“Do you take guest posts?” he asked me when I walked in the front door this afternoon. “I can, who wants to post on it?”
What follows are thoughts from my husband. He doesn’t share them often, you should all feel honored.
“He had multiple sclerosis,” said the very thin old man to the buyer of his brother’s roll-top desk.
The past tense caught my eavesdropping ear, for the person he spoke of this way is not a dead man. He’s living. Living with multiple sclerosis, and living with Alzheimer’s, but living nonetheless.
Yet his family, the neighbors, and I, we stand here on his lawn, with his possessions carelessly scattered about us, the door to his house standing wide open. He is not here, this living man. He sits in a nursing home unknown to me, where he probably doesn’t own the very blanket he sleeps under. Meanwhile we rummage through his property looking for “deals.” A young woman will sit at his desk tomorrow. A younger man will cut a younger man’s yard with his lawnmower. A heavy set man will wear the very clothes that this man wore not very long ago. A young couple will live in his house.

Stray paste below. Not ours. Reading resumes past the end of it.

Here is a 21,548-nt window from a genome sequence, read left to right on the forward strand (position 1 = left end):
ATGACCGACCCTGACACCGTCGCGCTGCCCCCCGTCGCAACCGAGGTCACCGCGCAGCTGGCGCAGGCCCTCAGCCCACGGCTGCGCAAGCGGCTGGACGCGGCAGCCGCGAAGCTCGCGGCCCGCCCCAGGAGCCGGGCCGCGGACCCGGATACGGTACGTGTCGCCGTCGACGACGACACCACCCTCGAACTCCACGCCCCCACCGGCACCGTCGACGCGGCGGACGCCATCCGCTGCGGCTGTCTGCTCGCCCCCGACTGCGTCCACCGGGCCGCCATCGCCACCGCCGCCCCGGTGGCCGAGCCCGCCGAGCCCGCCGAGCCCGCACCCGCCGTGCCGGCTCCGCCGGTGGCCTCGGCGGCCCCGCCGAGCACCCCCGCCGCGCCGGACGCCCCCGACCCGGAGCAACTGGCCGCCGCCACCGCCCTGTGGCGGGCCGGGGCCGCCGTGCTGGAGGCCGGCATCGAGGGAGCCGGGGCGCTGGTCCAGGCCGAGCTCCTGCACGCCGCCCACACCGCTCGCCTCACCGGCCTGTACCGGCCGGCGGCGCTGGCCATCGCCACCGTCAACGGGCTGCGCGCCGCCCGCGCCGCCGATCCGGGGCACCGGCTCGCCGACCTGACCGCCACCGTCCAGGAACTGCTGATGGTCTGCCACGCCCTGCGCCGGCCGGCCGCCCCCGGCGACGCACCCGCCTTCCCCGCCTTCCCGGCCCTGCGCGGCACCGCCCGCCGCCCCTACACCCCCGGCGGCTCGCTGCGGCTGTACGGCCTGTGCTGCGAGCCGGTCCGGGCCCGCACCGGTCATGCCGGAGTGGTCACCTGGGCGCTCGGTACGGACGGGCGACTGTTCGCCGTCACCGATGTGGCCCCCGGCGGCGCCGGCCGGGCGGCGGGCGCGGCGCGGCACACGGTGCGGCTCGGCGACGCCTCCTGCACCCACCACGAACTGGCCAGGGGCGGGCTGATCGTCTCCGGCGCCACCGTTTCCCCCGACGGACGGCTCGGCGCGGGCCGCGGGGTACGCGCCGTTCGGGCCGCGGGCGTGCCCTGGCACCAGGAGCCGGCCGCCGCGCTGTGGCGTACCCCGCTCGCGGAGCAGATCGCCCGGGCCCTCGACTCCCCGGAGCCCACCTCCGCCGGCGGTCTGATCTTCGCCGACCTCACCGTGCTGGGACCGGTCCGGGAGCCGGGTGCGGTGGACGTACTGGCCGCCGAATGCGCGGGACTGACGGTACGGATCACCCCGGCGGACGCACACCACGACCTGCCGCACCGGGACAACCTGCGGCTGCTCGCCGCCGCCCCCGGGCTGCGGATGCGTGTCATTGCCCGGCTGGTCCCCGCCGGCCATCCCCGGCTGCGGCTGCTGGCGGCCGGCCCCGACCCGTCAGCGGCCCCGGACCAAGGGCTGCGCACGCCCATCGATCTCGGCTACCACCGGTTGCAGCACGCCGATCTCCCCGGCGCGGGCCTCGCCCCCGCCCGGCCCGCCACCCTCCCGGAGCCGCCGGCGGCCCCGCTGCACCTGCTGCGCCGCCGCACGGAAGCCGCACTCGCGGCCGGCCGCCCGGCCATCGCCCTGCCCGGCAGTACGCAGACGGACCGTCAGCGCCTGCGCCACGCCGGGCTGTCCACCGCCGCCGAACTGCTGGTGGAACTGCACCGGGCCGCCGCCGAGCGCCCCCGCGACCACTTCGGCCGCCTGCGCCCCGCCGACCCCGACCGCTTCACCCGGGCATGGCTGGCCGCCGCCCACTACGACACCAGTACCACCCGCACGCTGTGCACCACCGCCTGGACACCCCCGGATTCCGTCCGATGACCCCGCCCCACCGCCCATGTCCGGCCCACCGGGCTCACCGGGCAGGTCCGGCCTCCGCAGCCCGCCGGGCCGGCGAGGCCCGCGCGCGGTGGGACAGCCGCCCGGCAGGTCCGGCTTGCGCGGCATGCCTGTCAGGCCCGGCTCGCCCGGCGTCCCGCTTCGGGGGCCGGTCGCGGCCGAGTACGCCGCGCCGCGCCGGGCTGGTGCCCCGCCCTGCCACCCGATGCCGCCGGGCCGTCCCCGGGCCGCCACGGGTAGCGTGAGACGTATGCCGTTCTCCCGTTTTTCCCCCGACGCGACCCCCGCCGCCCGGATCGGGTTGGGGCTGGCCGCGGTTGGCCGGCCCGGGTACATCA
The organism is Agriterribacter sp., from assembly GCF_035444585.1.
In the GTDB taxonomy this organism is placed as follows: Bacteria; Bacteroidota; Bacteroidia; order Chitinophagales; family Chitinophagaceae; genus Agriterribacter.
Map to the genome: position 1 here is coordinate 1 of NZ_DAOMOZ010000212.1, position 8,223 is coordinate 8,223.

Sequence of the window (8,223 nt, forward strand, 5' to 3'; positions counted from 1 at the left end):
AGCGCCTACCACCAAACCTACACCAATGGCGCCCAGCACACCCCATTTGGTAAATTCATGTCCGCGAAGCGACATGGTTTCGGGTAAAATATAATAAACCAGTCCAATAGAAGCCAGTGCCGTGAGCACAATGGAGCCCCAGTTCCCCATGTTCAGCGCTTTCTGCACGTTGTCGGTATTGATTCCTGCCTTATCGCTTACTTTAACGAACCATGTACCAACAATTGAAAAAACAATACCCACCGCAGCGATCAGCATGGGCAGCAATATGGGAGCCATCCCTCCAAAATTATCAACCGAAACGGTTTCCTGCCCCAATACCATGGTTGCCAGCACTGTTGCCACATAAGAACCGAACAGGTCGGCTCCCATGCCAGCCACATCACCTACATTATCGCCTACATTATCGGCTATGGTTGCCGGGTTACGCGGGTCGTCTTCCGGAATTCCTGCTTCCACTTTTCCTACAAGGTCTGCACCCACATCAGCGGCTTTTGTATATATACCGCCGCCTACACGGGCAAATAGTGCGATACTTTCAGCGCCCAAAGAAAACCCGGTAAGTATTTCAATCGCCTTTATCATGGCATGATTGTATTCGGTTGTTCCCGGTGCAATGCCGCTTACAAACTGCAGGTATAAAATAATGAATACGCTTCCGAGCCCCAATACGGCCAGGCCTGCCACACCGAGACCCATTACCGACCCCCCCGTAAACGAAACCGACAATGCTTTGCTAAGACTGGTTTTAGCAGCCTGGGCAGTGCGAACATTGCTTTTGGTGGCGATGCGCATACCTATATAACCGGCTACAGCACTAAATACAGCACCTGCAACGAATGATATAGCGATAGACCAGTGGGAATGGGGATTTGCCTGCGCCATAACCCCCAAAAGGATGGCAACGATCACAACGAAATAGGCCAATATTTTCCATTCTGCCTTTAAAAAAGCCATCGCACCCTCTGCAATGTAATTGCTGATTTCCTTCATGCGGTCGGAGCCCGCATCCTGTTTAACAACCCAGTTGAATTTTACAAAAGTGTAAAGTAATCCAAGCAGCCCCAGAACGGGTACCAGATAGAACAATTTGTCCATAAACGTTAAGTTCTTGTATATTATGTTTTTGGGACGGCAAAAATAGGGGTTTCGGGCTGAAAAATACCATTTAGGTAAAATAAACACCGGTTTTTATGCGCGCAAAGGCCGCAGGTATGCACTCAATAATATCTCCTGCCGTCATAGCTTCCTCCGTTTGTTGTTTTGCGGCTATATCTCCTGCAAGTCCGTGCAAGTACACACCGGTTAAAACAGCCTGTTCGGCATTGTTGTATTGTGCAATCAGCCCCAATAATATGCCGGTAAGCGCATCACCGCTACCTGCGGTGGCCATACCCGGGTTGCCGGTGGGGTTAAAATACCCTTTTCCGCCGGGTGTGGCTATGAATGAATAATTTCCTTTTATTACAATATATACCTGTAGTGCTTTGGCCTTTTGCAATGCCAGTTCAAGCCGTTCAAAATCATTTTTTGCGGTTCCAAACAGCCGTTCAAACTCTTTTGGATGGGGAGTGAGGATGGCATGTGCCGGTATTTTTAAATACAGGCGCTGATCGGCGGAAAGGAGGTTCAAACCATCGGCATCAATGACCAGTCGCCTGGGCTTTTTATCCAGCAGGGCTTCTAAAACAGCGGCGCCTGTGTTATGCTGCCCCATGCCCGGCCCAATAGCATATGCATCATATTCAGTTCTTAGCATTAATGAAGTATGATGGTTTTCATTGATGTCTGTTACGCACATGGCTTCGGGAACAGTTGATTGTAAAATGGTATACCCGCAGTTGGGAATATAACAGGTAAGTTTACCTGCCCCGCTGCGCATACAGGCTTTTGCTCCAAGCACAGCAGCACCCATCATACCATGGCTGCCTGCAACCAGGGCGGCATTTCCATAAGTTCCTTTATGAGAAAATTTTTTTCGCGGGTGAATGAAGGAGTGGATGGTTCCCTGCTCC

And because he is not here; because he is unable to care for himself; because he can’t remember; simply because he is very old, we buy and sell his things and refer to him in the past tense, in the dead tense. This is the end of the path named “American Dream,” and it is a sad, sad place. What is the benefit of a home and possessions when this is their end?
I think of how the wise man must leave his possessions for another, “and who knows whether he will be a wise man or a fool? Yet he will have control over all the fruit of my labor.”
How can I but concur with the writer that all this is vanity?
It is depressing to think that one day sixty years from now, I may be the living-dead man sitting in the home while brothers and nephews I can no longer remember sell my possessions to strangers.
Perhaps, I think, I should have my own garage sale now and save them the trouble.
Highlighting our differences… I got to the next to last sentence and thought well, might as well really enjoy what I have before someone else gets it! And he thinks, sell it all. No, love, I still want my things, even if it is vanity.